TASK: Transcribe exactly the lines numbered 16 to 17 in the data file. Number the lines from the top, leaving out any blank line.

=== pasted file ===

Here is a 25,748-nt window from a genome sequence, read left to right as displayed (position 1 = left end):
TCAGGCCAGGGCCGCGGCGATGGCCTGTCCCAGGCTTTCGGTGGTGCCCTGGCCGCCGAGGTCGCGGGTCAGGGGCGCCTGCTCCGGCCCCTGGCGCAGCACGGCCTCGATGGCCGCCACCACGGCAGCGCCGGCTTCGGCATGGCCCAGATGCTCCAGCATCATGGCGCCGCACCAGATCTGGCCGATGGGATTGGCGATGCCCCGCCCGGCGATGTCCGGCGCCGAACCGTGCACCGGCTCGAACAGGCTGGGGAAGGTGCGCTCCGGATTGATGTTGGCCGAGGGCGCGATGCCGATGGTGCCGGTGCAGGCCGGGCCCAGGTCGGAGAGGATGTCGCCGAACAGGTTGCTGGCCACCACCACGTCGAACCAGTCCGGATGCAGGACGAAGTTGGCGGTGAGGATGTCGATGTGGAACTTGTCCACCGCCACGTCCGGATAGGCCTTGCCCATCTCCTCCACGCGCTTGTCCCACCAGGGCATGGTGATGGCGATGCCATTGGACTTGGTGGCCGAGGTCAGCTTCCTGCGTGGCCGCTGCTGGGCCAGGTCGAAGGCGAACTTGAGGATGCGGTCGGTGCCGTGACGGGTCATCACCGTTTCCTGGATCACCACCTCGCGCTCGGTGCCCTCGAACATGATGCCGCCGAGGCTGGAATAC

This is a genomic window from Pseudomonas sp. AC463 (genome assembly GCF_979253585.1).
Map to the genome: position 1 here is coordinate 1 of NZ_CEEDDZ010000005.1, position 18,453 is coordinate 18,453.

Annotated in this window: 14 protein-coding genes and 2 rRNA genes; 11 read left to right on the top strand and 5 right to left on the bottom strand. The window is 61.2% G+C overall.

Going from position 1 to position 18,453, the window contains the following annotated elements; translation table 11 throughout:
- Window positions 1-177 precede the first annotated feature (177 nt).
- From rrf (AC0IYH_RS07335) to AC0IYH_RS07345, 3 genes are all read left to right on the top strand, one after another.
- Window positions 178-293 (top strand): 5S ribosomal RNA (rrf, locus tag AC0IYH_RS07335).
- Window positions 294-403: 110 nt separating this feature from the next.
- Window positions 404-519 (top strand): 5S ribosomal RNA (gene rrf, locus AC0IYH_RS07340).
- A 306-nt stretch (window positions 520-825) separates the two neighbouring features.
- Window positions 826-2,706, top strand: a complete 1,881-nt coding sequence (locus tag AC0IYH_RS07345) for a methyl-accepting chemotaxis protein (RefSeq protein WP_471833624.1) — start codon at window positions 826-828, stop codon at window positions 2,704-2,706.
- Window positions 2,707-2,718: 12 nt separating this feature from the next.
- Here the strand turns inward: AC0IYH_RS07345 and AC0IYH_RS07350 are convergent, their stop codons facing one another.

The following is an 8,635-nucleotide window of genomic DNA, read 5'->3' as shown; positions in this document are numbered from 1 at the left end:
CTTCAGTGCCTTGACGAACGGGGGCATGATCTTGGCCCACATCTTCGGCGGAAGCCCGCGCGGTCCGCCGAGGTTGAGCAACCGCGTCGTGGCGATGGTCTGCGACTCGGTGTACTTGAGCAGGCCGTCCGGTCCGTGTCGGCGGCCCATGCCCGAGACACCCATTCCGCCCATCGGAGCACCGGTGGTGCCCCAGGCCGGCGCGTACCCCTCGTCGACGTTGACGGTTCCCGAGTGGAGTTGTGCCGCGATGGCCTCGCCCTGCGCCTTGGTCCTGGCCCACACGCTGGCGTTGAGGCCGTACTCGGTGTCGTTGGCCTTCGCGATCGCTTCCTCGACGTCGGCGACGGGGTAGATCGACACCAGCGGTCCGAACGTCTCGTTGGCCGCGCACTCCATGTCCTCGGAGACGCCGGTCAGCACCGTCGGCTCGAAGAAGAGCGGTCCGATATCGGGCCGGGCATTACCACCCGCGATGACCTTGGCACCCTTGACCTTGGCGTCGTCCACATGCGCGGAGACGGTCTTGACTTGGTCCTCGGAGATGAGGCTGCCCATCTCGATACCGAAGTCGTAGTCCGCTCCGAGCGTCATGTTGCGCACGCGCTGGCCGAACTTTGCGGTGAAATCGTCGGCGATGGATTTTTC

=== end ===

The following is an 8,635-nucleotide window of genomic DNA, read 5'->3' as shown; positions in this document are numbered from 1 at the left end:
CTTCAGTGCCTTGACGAACGGGGGCATGATCTTGGCCCACATCTTCGGCGGAAGCCCGCGCGGTCCGCCGAGGTTGAGCAACCGCGTCGTGGCGATGGTCTGCGACTCGGTGTACTTGAGCAGGCCGTCCGGTCCGTGTCGGCGGCCCATGCCCGAGACACCCATTCCGCCCATCGGAGCACCGGTGGTGCCCCAGGCCGGCGCGTACCCCTCGTCGACGTTGACGGTTCCCGAGTGGAGTTGTGCCGCGATGGCCTCGCCCTGCGCCTTGGTCCTGGCCCACACGCTGGCGTTGAGGCCGTACTCGGTGTCGTTGGCCTTCGCGATCGCTTCCTCGACGTCGGCGACGGGGTAGATCGACACCAGCGGTCCGAACGTCTCGTTGGCCGCGCACTCCATGTCCTCGGAGACGCCGGTCAGCACCGTCGGCTCGAAGAAGAGCGGTCCGATATCGGGCCGGGCATTACCACCCGCGATGACCTTGGCACCCTTGACCTTGGCGTCGTCCACATGCGCGGAGACGGTCTTGACTTGGTCCTCGGAGATGAGGCTGCCCATCTCGATACCGAAGTCGTAGTCCGCTCCGAGCGTCATGTTGCGCACGCGCTGGCCGAACTTTGCGGTGAAATCGTCGGCGATGGATTTTTC